Holosun is most commonly known for its optics, but more recently has entered the weapon light space. Given my positive experience with several of the optics Holosun offers, I was excited to test out the P.ID (Positive IDentification) light.
There are four different models, but I wanted to test out the base model since it was the one I would most likely purchase myself.
Now that I’ve had the P.ID for about a month and a half, I feel it’s a good time to give my first impressions and feedback, to help you decide how it may stack up against some of your other favorite lights on the market.
Holosun hasn’t disappointed me in the optics department, so keep reading to see if they did in the light department.
Holosun P.ID Review
|Lumens (High/Low)||1,000/500 Lumens|
|Battery Type||Rechargeable 18350|
|Run Time||60 Minutes on Low|
Pros & Cons
- Adjustable light output
- Magnetic charging port
- Solid throw and hot spot
- Affordable (MSRP of $135.28)
- Lack of holster options
- No strobe feature
First Impressions & Testing
In the Box
The P.ID comes packaged with everything you need to get it mounted and running right out of the box quickly.
In addition to the light itself, you’ll find a rechargeable 18350 battery, USB magnetic charging cable, T10 Torx tool and three rail adapters.
With those three rail adapters, you should hypothetically be able to mount it to almost any gun that has a 1913 or similar rail.
Taking it out of the box, it has some decent weight to it, but I liked how sturdy yet smooth and refined it felt. The edges are smoothly rounded and it has some nice recesses and curves in the body that add to the look.
I was excited to read that people were using their current holsters molded to fit TLR-1s, but it didn’t fit exact enough in my holsters, for my taste. I guess I’ll just have to order another holster!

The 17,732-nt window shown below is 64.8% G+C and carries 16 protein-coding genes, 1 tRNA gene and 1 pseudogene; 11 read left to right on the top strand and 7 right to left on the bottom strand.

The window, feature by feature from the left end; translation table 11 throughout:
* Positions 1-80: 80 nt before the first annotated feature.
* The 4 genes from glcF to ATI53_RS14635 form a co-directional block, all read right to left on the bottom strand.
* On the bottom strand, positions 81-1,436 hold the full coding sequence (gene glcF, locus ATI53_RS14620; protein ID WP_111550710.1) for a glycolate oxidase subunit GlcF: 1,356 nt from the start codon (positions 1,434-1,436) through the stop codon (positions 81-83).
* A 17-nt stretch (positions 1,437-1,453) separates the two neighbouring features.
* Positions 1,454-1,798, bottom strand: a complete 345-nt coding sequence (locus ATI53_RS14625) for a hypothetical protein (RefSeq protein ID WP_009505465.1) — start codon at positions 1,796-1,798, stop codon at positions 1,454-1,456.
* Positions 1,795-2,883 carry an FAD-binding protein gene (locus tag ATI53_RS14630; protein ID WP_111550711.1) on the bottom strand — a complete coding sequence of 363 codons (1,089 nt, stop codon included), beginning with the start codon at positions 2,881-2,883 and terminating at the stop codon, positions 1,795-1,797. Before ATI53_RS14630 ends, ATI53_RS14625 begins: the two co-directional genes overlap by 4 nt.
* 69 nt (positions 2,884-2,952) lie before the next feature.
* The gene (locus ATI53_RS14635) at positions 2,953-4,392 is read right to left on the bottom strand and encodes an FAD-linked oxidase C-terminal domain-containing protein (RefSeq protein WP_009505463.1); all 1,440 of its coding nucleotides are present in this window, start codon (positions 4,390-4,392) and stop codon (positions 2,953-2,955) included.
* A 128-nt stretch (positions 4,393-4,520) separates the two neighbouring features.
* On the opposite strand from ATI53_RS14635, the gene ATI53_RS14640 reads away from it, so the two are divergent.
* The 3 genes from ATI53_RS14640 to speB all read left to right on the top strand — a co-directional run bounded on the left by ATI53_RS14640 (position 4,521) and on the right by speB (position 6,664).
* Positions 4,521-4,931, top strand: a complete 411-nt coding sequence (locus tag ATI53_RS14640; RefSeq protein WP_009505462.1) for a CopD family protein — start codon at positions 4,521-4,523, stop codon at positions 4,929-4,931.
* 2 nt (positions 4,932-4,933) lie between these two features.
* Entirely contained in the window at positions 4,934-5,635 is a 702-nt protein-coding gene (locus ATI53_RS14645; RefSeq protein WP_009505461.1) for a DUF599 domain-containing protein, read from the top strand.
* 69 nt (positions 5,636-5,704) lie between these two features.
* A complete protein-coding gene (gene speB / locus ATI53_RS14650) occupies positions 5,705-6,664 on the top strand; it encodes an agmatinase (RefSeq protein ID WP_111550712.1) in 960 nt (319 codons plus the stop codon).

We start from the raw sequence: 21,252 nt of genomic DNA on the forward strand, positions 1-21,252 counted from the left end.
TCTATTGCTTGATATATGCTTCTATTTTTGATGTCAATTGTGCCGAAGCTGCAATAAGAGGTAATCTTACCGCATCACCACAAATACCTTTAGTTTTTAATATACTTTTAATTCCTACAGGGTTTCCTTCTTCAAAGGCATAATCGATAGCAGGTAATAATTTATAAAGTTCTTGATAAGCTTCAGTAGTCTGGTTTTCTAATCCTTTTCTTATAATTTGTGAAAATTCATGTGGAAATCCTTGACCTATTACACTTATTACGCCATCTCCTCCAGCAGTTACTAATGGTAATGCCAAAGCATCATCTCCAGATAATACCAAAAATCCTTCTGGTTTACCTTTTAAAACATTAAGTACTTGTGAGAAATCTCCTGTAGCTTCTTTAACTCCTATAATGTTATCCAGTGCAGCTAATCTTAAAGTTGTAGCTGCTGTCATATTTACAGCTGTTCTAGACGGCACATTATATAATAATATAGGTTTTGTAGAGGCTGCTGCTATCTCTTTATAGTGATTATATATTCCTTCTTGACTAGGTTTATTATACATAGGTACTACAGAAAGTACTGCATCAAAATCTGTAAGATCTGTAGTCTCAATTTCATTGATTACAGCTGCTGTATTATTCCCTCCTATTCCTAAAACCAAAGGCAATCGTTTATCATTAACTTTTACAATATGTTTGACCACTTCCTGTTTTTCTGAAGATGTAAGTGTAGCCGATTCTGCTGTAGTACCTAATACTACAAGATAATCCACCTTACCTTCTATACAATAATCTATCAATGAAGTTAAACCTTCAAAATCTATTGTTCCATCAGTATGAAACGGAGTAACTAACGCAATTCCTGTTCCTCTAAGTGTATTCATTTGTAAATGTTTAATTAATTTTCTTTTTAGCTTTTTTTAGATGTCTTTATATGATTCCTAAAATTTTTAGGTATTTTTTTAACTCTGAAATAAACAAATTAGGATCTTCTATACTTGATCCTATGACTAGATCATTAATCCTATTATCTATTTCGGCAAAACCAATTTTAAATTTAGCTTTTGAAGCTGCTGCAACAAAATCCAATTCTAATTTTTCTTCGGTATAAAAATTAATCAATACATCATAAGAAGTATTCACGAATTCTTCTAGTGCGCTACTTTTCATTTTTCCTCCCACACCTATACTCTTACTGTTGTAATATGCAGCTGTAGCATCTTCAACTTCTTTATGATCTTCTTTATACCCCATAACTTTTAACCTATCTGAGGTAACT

One of the first things I noticed about the light output was how balanced the hot spot was with not too much spill, and how far the throw was. The beam is tight enough to really focus on your “target”, but not so tight that you don’t get a good view of the immediate surrounding area.
As you can see from the video above, there is a tight focus on where you are pointing your light, but still enough spill to see your surroundings.
I actually prefer to have a standard battery over a rechargeable one, but if I have to have a rechargeable one, this magnetic-style charger is the one I want. Mini-USB ports can be hard to line up, work themselves loose, and are overall a pain.
This magnetic charger quickly and easily connects itself and stays attached pretty well. There is even an indicator light to let you know it’s charging and when it’s fully charged.
It doesn’t get much easier than that!
High & Low Modes
The P.ID has a high and low-intensity mode.
To switch between the two, you simply have to hold both activation buttons simultaneously. High mode puts out 1,000 lumens, and low mode puts out 500 lumens.
I really wish there was a strobe mode as well, but I guess I can’t have everything!
Lockout – No Intentional Light Discharges
All you have to do is triple-tap one of the activation buttons to initiate the lockout. Once in lockout, you don’t have to worry about accidentally discharging your light. This is a great feature if traveling so your light doesn’t accidentally turn on in your luggage.
Reliability & Durability (9/10)
It’s been dropped and gotten wet…and still works great.
I like the blacked-out body and subtle recesses/edges.
Battery Life (7/10)
With other comparable lights running closer to 90 minutes, the 60-minute run time of the P.ID leaves more “juice” to be desired. But, it’s also running on different batteries, so it’s not necessarily expected.
The price point is great, and the light performs well, but I wish it had a strobe function and a little longer battery life.
Coming in at 1,000 lumens as well, the TLR-1 HL runs on CR123A batteries as opposed to a rechargeable 18350 like the P.ID, and still boasts 1.5 hour run time.
One of my favorite features of the TLR-1 HL is the paddle switch. The paddle switch helps keep your finger away from the trigger more than many of the button-style lights. In addition, you’ll have a strobe feature, which is always good for defensive purposes.
The WILD2 has a minimalistic and simple aesthetic but is a beast of a light.
It provides 1,000 lumens for up to 1.5 hours and has a strobe feature. It’s made out of 6061-T6 aluminum, has a Type III MIL-SPEC hard anodize finish, and is waterproof to 66 feet.
It’s a little more pricey, but the durability helps to justify the price.
You can tell the amount of research and development that Holosun put into the P.ID Weapon Light.
And, with this base model being found for less than $125, the value is definitely there. I can’t speak to how it holds up long-term since it hasn’t been out all that long, but I don’t have any reservations about it.
I can’t wait to see the next iteration of lights from Holosun. If you’re looking for a bright, rechargeable, and durable weapon light, I suggest checking out the P.ID for yourself.